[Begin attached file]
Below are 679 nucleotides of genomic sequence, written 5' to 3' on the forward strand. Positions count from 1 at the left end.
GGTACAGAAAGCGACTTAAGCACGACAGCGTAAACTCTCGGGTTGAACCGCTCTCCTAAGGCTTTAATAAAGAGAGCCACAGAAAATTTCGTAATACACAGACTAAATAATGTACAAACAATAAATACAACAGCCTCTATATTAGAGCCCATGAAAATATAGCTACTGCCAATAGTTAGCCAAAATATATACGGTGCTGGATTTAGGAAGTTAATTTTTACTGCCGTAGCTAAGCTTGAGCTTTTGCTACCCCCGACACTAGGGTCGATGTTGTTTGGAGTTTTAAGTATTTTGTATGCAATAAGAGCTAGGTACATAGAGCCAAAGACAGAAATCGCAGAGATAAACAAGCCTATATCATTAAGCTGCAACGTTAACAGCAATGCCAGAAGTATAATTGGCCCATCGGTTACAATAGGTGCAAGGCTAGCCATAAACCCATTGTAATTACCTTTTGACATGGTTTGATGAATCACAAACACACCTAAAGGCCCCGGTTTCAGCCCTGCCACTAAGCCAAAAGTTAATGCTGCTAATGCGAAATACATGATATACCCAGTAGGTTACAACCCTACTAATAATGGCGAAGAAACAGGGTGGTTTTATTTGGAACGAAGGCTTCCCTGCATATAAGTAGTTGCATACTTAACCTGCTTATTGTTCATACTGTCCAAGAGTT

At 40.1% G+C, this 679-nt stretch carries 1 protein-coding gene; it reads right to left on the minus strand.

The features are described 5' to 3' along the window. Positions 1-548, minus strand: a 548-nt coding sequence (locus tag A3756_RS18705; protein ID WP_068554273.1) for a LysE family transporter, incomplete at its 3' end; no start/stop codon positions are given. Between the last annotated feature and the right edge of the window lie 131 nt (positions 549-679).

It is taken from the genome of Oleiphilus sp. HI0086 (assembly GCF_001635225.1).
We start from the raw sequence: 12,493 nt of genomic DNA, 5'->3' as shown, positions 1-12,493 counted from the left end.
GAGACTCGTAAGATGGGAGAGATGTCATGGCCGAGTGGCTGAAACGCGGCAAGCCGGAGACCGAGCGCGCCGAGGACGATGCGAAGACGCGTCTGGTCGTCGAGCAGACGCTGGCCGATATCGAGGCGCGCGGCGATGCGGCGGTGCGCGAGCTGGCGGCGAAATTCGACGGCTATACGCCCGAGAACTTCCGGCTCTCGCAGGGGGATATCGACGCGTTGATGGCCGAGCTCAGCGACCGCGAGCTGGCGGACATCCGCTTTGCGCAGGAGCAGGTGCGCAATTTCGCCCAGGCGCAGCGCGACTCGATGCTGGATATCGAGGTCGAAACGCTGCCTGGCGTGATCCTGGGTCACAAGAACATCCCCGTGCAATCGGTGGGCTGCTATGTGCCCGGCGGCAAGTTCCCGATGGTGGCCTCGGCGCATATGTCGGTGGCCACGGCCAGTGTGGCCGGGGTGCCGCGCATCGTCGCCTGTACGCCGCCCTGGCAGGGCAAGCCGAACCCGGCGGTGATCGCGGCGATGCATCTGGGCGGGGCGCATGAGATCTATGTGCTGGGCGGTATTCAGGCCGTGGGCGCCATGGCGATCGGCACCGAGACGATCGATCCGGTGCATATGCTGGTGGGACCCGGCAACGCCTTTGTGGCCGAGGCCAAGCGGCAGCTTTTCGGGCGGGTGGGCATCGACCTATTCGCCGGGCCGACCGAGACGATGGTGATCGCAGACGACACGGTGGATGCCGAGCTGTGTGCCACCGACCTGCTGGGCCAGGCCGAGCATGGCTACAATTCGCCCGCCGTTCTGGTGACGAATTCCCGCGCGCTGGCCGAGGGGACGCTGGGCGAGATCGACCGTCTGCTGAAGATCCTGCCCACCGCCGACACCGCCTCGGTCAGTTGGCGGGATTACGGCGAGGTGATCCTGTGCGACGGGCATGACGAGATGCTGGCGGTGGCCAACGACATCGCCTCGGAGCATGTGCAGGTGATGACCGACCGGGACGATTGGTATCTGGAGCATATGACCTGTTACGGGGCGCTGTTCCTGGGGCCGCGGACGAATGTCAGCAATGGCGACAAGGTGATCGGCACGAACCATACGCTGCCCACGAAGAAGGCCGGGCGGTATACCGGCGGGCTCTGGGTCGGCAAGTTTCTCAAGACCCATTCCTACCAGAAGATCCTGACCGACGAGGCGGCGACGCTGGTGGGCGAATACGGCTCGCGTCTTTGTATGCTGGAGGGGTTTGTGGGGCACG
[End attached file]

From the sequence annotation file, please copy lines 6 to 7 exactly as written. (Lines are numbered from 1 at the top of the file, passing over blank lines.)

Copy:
We start from the raw sequence: 12,493 nt of genomic DNA, 5'->3' as shown, positions 1-12,493 counted from the left end.
GAGACTCGTAAGATGGGAGAGATGTCATGGCCGAGTGGCTGAAACGCGGCAAGCCGGAGACCGAGCGCGCCGAGGACGATGCGAAGACGCGTCTGGTCGTCGAGCAGACGCTGGCCGATATCGAGGCGCGCGGCGATGCGGCGGTGCGCGAGCTGGCGGCGAAATTCGACGGCTATACGCCCGAGAACTTCCGGCTCTCGCAGGGGGATATCGACGCGTTGATGGCCGAGCTCAGCGACCGCGAGCTGGCGGACATCCGCTTTGCGCAGGAGCAGGTGCGCAATTTCGCCCAGGCGCAGCGCGACTCGATGCTGGATATCGAGGTCGAAACGCTGCCTGGCGTGATCCTGGGTCACAAGAACATCCCCGTGCAATCGGTGGGCTGCTATGTGCCCGGCGGCAAGTTCCCGATGGTGGCCTCGGCGCATATGTCGGTGGCCACGGCCAGTGTGGCCGGGGTGCCGCGCATCGTCGCCTGTACGCCGCCCTGGCAGGGCAAGCCGAACCCGGCGGTGATCGCGGCGATGCATCTGGGCGGGGCGCATGAGATCTATGTGCTGGGCGGTATTCAGGCCGTGGGCGCCATGGCGATCGGCACCGAGACGATCGATCCGGTGCATATGCTGGTGGGACCCGGCAACGCCTTTGTGGCCGAGGCCAAGCGGCAGCTTTTCGGGCGGGTGGGCATCGACCTATTCGCCGGGCCGACCGAGACGATGGTGATCGCAGACGACACGGTGGATGCCGAGCTGTGTGCCACCGACCTGCTGGGCCAGGCCGAGCATGGCTACAATTCGCCCGCCGTTCTGGTGACGAATTCCCGCGCGCTGGCCGAGGGGACGCTGGGCGAGATCGACCGTCTGCTGAAGATCCTGCCCACCGCCGACACCGCCTCGGTCAGTTGGCGGGATTACGGCGAGGTGATCCTGTGCGACGGGCATGACGAGATGCTGGCGGTGGCCAACGACATCGCCTCGGAGCATGTGCAGGTGATGACCGACCGGGACGATTGGTATCTGGAGCATATGACCTGTTACGGGGCGCTGTTCCTGGGGCCGCGGACGAATGTCAGCAATGGCGACAAGGTGATCGGCACGAACCATACGCTGCCCACGAAGAAGGCCGGGCGGTATACCGGCGGGCTCTGGGTCGGCAAGTTTCTCAAGACCCATTCCTACCAGAAGATCCTGACCGACGAGGCGGCGACGCTGGTGGGCGAATACGGCTCGCGTCTTTGTATGCTGGAGGGGTTTGTGGGGCACG